My 2009 subaru outback (automatic) started slipping backward when I moved my foot from the brake to the gas at red lights. I have to use my emergency brake to prevent slipping into the car behind me. I now have 5500 miles and the problem has gotten worse. The Subaru daler says this is normal on steep hills. The grade where I first noticed the slipping is only 18 degrees. I have owned automatics for 30 years and never had to use my emergency brake before on hills. I think this is dangerous. What do you recommend? (I have contacted Subaru customer service but somehow seem locked behind the opinion of the dealer)
Newer automatics do this. It’s normal. Older automatics put much more drag on the engine, which is why they didn’t drift backwards. They also wasted a lot more fuel. I have two vehicles (one is a Subaru) with automatic transmissions and they both drift back on hills even when they’re in DRIVE.
How long does it take to lift your foot off the brake pedal and press the gas pedal? It shouldn’t take long enough for your car to drift into the vehicle behind it. People who drive cars with manual transmissions do this all the time without drifting into anyone.
If you can’t move your foot fast enough you’ll have to rely on the parking brake I suppose.
It’s time to adapt to your new car.
hmm – I had two other people drive my car and they both couldn’t move their feet fast enough either (and two of us are dancers). My Honda never did this nor an array of cars that I rented (ford, honda, toyota, hyundi). So is it the four wheel drive or some other feature that makes this particular car slip – normally?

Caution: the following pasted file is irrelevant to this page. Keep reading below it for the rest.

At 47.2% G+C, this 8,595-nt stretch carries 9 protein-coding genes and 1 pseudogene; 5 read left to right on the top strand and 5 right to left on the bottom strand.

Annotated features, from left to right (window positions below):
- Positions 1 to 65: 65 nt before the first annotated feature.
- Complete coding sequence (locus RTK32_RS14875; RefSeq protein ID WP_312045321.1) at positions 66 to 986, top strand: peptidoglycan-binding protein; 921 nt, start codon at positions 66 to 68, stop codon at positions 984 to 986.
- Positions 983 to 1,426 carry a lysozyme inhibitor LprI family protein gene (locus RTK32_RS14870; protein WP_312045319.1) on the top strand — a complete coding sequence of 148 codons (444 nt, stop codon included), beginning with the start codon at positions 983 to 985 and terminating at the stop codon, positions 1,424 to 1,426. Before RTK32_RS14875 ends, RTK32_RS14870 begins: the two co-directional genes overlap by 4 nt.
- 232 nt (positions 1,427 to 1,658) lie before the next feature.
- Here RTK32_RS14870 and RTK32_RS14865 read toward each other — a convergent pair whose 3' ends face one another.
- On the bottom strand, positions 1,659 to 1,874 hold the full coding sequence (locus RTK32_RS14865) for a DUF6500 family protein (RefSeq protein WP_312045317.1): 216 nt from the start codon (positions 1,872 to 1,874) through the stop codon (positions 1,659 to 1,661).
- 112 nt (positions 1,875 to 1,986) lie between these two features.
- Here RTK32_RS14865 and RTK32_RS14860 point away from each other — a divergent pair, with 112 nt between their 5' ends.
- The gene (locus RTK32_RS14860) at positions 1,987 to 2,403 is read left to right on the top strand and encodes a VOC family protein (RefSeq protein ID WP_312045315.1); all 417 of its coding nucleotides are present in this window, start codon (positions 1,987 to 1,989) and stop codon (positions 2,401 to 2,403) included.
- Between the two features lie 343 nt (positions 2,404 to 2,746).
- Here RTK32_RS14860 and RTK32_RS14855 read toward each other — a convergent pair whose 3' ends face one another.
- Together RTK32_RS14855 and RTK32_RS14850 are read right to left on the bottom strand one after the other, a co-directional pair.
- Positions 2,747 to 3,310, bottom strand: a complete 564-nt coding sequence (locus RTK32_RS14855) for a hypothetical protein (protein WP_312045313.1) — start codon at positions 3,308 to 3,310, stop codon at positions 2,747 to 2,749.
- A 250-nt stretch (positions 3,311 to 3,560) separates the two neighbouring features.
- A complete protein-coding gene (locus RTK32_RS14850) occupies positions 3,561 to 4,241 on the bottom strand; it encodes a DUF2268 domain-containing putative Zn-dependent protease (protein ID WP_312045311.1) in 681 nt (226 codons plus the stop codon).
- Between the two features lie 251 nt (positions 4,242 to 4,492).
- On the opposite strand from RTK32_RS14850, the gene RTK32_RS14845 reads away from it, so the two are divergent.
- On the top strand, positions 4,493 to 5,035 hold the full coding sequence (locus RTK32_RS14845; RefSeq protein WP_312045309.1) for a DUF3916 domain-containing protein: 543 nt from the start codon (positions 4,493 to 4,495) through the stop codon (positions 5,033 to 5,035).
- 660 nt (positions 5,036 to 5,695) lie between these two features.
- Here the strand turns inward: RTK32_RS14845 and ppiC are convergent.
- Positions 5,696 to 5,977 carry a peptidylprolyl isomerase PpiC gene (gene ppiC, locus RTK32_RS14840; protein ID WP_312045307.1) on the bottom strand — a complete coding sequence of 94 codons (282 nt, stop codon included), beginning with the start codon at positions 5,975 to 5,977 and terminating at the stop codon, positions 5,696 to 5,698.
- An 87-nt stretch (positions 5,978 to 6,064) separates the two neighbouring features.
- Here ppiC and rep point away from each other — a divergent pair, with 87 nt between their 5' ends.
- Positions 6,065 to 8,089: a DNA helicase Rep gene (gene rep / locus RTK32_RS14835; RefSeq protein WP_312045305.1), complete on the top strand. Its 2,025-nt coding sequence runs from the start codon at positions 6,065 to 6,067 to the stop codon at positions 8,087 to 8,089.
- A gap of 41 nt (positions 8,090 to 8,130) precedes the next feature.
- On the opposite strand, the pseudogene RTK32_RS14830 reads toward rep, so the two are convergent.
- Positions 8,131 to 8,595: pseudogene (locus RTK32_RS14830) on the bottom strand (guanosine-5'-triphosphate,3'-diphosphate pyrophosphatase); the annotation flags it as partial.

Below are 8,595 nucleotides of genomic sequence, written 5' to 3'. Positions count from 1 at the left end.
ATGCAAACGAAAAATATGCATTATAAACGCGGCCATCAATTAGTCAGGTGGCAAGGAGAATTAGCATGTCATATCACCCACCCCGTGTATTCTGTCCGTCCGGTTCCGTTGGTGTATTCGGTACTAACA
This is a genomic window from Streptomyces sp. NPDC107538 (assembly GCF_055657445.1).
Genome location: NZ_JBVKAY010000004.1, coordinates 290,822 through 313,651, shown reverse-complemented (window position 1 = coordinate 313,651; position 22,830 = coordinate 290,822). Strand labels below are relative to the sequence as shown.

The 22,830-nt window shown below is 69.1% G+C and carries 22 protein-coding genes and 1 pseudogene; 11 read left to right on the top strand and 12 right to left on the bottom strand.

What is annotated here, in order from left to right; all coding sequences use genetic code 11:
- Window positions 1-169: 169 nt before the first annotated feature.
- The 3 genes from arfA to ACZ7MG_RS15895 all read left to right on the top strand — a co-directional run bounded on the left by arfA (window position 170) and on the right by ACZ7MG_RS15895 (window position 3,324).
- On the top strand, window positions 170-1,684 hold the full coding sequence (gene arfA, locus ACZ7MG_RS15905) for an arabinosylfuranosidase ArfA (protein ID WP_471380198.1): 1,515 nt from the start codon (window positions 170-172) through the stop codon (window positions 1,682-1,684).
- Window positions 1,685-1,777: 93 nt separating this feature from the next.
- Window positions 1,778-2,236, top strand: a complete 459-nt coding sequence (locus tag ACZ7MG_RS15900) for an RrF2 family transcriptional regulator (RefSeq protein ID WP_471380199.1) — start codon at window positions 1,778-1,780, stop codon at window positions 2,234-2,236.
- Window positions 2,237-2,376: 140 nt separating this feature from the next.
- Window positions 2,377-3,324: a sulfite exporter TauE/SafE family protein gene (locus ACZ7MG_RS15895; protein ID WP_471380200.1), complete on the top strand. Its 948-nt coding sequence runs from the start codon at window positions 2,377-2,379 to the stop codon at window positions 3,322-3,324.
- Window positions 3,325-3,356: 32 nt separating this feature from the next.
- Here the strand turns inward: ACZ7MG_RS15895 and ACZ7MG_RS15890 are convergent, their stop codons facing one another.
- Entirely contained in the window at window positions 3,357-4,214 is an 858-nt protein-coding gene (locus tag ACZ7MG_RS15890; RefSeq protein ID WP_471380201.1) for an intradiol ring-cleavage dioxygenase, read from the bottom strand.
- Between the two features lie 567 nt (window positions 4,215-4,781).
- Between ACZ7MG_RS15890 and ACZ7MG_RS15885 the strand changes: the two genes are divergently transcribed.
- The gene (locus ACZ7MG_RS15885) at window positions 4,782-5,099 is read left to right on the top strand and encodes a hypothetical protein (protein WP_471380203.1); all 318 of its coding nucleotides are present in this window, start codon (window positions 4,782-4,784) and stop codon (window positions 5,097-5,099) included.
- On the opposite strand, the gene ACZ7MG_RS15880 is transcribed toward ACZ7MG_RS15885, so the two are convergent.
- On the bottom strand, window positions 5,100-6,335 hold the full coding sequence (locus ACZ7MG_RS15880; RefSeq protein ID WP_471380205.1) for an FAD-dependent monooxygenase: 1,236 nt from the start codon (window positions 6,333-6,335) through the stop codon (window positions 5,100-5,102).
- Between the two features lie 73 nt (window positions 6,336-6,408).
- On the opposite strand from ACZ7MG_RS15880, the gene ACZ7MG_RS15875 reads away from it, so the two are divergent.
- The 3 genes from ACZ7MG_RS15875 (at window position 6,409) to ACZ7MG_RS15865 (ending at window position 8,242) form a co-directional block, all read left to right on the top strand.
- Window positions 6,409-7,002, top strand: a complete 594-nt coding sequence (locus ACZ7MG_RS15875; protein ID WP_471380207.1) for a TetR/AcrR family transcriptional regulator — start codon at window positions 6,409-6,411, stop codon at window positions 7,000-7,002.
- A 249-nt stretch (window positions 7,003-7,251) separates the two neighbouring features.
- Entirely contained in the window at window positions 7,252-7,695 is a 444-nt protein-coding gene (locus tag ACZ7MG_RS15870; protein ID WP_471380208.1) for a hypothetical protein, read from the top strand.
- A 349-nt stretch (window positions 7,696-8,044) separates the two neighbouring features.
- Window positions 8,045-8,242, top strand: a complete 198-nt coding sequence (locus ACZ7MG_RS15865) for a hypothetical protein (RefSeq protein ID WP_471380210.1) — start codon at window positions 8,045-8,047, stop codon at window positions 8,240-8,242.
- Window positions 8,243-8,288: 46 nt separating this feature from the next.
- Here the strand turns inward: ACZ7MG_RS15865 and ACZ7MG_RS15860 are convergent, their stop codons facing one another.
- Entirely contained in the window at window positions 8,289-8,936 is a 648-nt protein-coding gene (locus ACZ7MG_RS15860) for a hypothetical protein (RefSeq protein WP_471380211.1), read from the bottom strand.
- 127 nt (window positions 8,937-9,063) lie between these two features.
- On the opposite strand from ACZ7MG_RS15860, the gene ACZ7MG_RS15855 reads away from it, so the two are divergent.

It’s not the AWD. How far is the car drifting? My guess is it’s only a few inches but seems farther because you’re not used to it.
Here’s another thing you can do: When the car comes to a stop, put your left foot on the brake pedal. That will prevent the car from drifting. Remove your left foot from the brake pedal as you begin to press the gas pedal with your right foot.
No dancing required.
And no more drifting, either.
It basically rolls until I stop it from rolling – and I really have to hit the gas to stop it (or use the emergency brake). You said all new cars do this but no other new car (and I rented a lot of them) did this. Mostly I am wondering if this is normal for Subaru if I am have the wrong car for a city like SF. You also mention that manuals do this but my understanding in the new manuals have a hill hugger feature so they no longer do this. I didn’t buy a manual for precisely this reason. Eighteen degree incline is nothing in SF. I feel like if I have to drive with two feet maybe I would be better off with a manual with the hill hugger feature? I really never noticed this with either hondas or toyotas – you say it happens with all the 2009 models?
Yes, it does happen with all recent model cars, not just 2009 models, and not just with Subarus. This is one of the mechanical changes that allow manufacturers to eke out a tiny bit better gas mileage. You know–a little here, a little there…
Truthfully, I don’t think that a manual transmission car is very practical for a very hilly place like SF, but if you do decide that you want a manual transmission car, be sure to get a Subaru, as all manual transmission Subies come with Hill Holder (which is their trademarked name for this feature).